This week we started Maaser Sheni. Recall that Maaser Sheni refers to the second tithe separated in the first, second, fourth and fifth years of the shemittah cycle. This maaser may be retained by the owner, but must be taken to Yerushalaim and eaten there. We have also learnt in the past that one can redeem the maaser sheni produce with money (if he adds “chomesh”). That money must then be taken to Yerushalaim. Ideally it should be used to purchase a korban Shelamim. However, it may also be used to purchase food that will then be considered like maaser sheni and consumed there.
The Mishnah (1:7) discusses the law where one used maaser sheni money to purchase something else, for example, land or a horse. The Mishnah explains that in such a case one must yochal kenegdan - “eat against them”. The Bartenura explains that one must take his own money equal to the amount that he spent and purchase other food in Yerushalaim and treat that food as maaser sheni food.
The Bartenura continues that the solution presented by the Mishnah is only when the seller has fled, otherwise the original maaser sheni money should simply be returned. Returning the money is indeed the first option as presented by earlier Mishnayot. We shall however try to understand this second solution – being yochal kenegdan.
The Tosfot cites Rashi that explains that if the seller has run off, one sets some money aside and declares that the kedushat (sanctity) maaser sheni of the original money, wherever they are, is transfered to the coins resting in front of him.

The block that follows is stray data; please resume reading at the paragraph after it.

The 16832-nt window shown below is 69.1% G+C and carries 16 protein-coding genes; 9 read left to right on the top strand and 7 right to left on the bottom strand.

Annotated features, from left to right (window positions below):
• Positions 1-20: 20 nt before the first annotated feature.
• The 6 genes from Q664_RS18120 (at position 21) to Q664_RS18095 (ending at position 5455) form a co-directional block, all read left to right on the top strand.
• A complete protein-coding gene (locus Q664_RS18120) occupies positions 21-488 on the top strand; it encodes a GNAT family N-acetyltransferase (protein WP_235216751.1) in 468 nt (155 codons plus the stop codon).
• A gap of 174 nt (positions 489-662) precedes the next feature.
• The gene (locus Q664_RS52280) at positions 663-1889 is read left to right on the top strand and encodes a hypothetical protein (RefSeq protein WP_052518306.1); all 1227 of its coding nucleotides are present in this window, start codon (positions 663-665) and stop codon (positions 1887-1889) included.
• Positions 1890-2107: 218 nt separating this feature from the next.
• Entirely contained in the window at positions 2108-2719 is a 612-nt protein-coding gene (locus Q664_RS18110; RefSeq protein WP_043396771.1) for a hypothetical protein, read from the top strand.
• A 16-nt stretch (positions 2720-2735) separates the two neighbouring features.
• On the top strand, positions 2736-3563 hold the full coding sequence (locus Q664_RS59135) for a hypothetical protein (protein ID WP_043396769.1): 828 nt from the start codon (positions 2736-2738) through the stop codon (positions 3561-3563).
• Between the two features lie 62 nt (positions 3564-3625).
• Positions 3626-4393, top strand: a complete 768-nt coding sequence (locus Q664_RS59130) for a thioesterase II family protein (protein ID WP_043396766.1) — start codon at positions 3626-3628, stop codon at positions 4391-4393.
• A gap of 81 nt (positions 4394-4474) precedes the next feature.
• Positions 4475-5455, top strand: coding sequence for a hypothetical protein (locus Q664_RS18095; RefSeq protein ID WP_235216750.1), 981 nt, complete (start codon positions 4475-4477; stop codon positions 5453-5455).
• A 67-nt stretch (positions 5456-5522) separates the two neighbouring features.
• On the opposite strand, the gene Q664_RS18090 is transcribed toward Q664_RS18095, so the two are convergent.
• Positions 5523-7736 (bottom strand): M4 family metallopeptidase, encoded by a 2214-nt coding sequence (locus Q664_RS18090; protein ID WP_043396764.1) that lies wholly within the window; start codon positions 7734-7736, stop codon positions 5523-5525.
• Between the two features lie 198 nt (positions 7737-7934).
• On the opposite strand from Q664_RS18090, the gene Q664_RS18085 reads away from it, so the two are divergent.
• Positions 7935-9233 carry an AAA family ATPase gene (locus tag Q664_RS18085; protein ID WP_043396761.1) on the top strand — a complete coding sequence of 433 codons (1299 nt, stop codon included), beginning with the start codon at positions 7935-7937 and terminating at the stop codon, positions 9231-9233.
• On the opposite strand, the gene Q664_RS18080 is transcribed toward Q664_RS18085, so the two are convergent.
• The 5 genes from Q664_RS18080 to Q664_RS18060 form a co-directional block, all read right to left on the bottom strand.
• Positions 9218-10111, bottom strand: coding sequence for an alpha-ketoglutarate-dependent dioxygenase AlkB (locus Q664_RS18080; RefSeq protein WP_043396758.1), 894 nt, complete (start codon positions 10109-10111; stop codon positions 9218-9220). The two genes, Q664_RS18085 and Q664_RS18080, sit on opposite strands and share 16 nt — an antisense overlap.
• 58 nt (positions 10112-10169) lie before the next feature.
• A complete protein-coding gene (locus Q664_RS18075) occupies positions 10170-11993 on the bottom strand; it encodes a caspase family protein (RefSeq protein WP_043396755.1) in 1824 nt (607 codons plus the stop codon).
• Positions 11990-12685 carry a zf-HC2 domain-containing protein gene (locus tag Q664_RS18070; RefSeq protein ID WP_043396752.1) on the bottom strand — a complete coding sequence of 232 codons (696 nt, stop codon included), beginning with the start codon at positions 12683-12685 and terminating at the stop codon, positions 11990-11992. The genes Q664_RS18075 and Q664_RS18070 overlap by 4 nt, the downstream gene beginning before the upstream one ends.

The Riva cites the Gemara (Bava Kama 69a) that teaches that if one had something stolen and he has not given up hope of retrieving it, neither he nor the thief can consecrate (makdish) it. Important for our discussion, the owner cannot consecrate the object since it is not in his possession. The Gemara there draws parallels between case of consecrating and redeeming kedusha. The Riva therefore asks, since the maaser sheni money is not in his possession, how can he transfer the kedusha?
The Tosfot provide two answers. The Riva explains that in our case he is not redeeming the original maaser sheni money and it retains its kedusha. Instead, the ruling in our Mishnah is a knas – a fine – placed on the purchaser for the improper use of maaser sheni money.
R’ Meir, the second answer, however explains that this case is different and the purchaser can redeem the original maaser sheni money. The reason that this case is different is that it is in the interest of the seller for another person to redeem the maaser sheni money in his possession for him. He continues, that we have a principle of “zachin lo l’adam shelo befanav” – one is able to acquire or operate on behalf of another without their knowledge if it is to their benefit. He explains that this concept holds true since the person effectively acts as the shaliach (agent) of the other party. In this case as well, the purchaser would be able to redeem that original maaser sheni money as he would effectively be acting as the shaliach of the seller in redeeming the money.
The Ritva however explains that there is difference between our case and the case of theft. In our case, the money came into the hands of the seller by mean of an acquisition. The seller thought that because of the sale, the kedushat maaser sheni transfered to the object sold and the money was, as a result, regular money. Consequently, since if we had access to the seller and explained the situation he would realise that it was a mistake and happily return the money, the money is considered like a pikadon (collateral) being held by the seller. In such cases a mafkid (entrusting party) can consecrate or redeem an object in held by another. Consequently, in our cases as well, the purchaser can redeem his maaser sheni money.1
1 See the Ketzot HaChoshen (354:2) who raises a difficulty with this explanation. See also the Chatam Sofer (ChM 169) who attempts to resolve this difficulty.
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